Mr. Hodgson’s professional career thus extended over a period of nearly forty years, during which he had under his charge the construction of several hundred miles of railway, besides dock and other works of various kinds, all of an important character, and many involving great engineering difficulties. The whole of these will bear witness to after generations of the painstaking care and professional skill with which they have been executed.

Mr. Hodgson loved his profession, and always manifested a deep interest in all that concerned it. On every one around him he constantly impressed the necessity for thoroughness and conscientiousness in all that they did, and to the numerous band of pupils whom he trained he set a bright example of persevering energy and high devotion to duty. To these last the recollections of Mr. Hodgson will be all the more permanent and tender when they remember how often, amidst daily professional intercourse, the master was to them merged in the genial and faithful friend. He was one of the most generous of men, his influence and his purse being alike freely available to all who required them, and he counted no trouble too great to promote the objects, or further the advancement of those in whom he took an interest.

Other fields of labour more than once presented themselves to Mr. Hodgson, but identified as he felt himself with the career, and strong in the confidence and affection of his chief and relative Mr. Harrison, he preferred to remain in the locality where he had begun professional life, and which had for him so many attractions. By the directors of the North-Eastern Company he was much esteemed, and when his death was reported they passed a resolution expressing their sense of the fidelity, zeal, and ability with which he had served them, and of the great loss which they had sustained.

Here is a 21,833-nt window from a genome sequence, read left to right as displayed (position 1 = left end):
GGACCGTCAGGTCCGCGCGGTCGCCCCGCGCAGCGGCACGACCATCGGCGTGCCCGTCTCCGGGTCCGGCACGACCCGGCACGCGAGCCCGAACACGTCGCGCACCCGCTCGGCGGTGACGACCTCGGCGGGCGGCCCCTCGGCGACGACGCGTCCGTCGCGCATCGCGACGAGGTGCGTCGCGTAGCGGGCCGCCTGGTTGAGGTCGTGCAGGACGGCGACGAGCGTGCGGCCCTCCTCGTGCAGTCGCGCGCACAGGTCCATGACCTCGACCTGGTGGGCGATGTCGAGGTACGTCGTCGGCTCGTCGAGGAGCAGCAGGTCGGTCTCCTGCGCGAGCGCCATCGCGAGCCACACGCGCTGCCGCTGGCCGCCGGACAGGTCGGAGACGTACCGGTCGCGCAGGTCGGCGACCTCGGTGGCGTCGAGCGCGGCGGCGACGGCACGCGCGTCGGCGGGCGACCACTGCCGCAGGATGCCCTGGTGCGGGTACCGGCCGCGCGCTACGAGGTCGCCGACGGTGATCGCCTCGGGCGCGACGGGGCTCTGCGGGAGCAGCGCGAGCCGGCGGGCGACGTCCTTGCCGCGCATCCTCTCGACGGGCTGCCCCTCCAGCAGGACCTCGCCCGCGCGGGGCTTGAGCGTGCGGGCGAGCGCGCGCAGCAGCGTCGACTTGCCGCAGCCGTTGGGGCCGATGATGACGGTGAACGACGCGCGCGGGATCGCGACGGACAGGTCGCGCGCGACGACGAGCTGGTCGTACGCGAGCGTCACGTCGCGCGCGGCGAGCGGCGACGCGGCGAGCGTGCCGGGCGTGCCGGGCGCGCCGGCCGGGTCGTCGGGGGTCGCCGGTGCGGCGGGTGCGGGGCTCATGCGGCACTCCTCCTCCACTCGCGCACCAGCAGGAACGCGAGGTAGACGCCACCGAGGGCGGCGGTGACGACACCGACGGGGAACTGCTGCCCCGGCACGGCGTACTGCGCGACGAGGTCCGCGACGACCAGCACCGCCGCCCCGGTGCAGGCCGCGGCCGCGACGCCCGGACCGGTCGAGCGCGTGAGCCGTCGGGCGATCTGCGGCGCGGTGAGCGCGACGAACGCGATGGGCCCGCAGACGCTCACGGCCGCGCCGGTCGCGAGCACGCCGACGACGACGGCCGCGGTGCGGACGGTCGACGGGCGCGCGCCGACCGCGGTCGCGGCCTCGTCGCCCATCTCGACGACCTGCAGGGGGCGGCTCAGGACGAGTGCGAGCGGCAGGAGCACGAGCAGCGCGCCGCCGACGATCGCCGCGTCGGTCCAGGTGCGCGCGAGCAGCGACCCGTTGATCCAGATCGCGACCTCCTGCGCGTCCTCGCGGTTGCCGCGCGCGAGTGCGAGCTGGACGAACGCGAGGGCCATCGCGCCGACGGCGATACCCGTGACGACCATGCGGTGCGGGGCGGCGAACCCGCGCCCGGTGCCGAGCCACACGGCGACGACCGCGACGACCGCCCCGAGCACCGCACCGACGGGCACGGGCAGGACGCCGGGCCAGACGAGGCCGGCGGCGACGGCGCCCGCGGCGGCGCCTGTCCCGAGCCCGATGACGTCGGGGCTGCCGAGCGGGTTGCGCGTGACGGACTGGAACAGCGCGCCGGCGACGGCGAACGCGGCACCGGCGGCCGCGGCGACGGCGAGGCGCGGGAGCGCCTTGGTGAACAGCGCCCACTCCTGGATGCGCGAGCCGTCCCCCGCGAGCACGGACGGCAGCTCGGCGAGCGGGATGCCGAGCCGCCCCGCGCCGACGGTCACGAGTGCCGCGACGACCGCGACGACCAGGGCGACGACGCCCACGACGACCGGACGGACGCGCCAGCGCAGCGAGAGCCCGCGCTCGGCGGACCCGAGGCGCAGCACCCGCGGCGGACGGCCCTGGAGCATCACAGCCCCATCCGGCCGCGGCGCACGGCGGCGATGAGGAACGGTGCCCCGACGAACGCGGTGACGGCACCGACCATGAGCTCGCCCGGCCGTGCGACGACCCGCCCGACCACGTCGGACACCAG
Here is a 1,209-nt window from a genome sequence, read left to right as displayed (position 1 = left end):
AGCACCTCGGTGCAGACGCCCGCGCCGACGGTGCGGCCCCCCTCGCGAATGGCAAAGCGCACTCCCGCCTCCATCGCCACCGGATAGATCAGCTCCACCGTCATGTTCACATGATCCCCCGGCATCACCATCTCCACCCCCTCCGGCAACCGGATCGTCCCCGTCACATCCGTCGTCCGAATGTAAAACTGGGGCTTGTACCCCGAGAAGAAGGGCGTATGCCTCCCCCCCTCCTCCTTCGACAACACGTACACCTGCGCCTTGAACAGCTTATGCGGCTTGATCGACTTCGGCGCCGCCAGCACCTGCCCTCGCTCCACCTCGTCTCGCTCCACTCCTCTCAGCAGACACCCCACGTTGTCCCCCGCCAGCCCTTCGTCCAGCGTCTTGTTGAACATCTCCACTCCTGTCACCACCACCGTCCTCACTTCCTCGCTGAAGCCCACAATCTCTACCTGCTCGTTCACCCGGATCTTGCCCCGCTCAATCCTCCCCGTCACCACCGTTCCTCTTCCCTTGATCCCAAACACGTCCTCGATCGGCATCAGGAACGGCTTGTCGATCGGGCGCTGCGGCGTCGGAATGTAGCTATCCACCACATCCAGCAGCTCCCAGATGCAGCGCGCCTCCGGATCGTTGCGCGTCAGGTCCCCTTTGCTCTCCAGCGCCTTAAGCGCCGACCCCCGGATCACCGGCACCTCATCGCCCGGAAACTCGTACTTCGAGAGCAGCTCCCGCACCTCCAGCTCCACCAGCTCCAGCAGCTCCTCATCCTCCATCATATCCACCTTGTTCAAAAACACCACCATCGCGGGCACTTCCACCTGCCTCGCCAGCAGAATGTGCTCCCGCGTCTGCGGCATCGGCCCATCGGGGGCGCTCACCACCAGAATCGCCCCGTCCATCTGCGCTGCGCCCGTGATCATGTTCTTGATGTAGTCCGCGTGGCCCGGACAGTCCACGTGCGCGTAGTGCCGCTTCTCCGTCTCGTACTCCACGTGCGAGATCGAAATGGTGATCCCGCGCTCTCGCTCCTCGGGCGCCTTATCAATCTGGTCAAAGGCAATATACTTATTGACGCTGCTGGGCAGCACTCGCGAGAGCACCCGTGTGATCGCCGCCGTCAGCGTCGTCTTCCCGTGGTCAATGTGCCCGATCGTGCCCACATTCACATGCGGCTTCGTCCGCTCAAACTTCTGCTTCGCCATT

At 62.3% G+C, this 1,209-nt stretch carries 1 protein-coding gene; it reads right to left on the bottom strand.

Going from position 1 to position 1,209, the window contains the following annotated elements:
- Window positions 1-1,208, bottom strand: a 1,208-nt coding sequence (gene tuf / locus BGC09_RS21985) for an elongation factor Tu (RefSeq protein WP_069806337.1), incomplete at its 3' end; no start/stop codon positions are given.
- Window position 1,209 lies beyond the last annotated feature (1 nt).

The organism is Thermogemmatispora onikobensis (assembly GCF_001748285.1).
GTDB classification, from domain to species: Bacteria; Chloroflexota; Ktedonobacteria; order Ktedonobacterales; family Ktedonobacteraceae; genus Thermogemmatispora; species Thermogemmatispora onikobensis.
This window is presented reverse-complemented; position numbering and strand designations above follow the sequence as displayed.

Mr. Hodgson’s strong and well-built frame gave promise of many years of further usefulness, but his busy life of ceaseless activity began to tell upon him, and in 1875 indications of bronchial disease manifested themselves. Although the first attack was apparently soon thrown off, the enemy repeatedly returned in an increasingly aggravated form. At length his medical advisers recommended that he should pass the winter of 1876 in Algiers, whither he accordingly went in October. But not receiving the benefit which he expected there, he removed to Cannes, where, after several months of suffering, alternating between fitful improvements and increasing debility, graver pulmonary complications ultimately appeared, and at last the struggle terminated on the 30th of May, 1877, just as he had completed his sixtieth year. According to his own request, Mr. Hodgson was buried in the churchyard of the village where he had long resided, Whitburn, near Sunderland, amidst the deep regrets of a large company of old pupils and many loving friends.

Mr. Hodgson became a Member of the North of England Institute of Mining Engineers in February 1856 ; he joined the Institution of Mechanical Engineers in 1858, and was elected a Member of The Institution of Civil Engineers in January 1861.

1878 Obituary [4]

ROBERT HODGSON was born at Edinburgh in 1817, and in 1834 became a pupil of his relative, Mr. Thomas E. Harrison, by whom he was employed upon various railways then under construction in Durham and Northumberland.

In 1846 he was appointed resident engineer for the construction of the High-Level Bridge over the Tyne at Newcastle; and subsequently continued to act under Mr. Harrison, as constructing engineer for new works, upon the lines which in 1854 were finally formed into the North Eastern Railway.

From this period he had the carrying out of all the new works on that railway, among which the most important were the Tyne Docks, the Hull and Doncaster line including the hydraulic swing bridge over the Ouse near Goole, the Leeds new station, the Team Valley line from Gateshead to Ferryhill, the York and Doncaster line with another swing bridge over the Ouse, the new station at York, and other works still in progress.

After passing several months abroad in ill health, he died at Cannes on 30th May 1877, at the age of sixty.

He became a Member of the Institution in 1858.

See Also


Sources of Information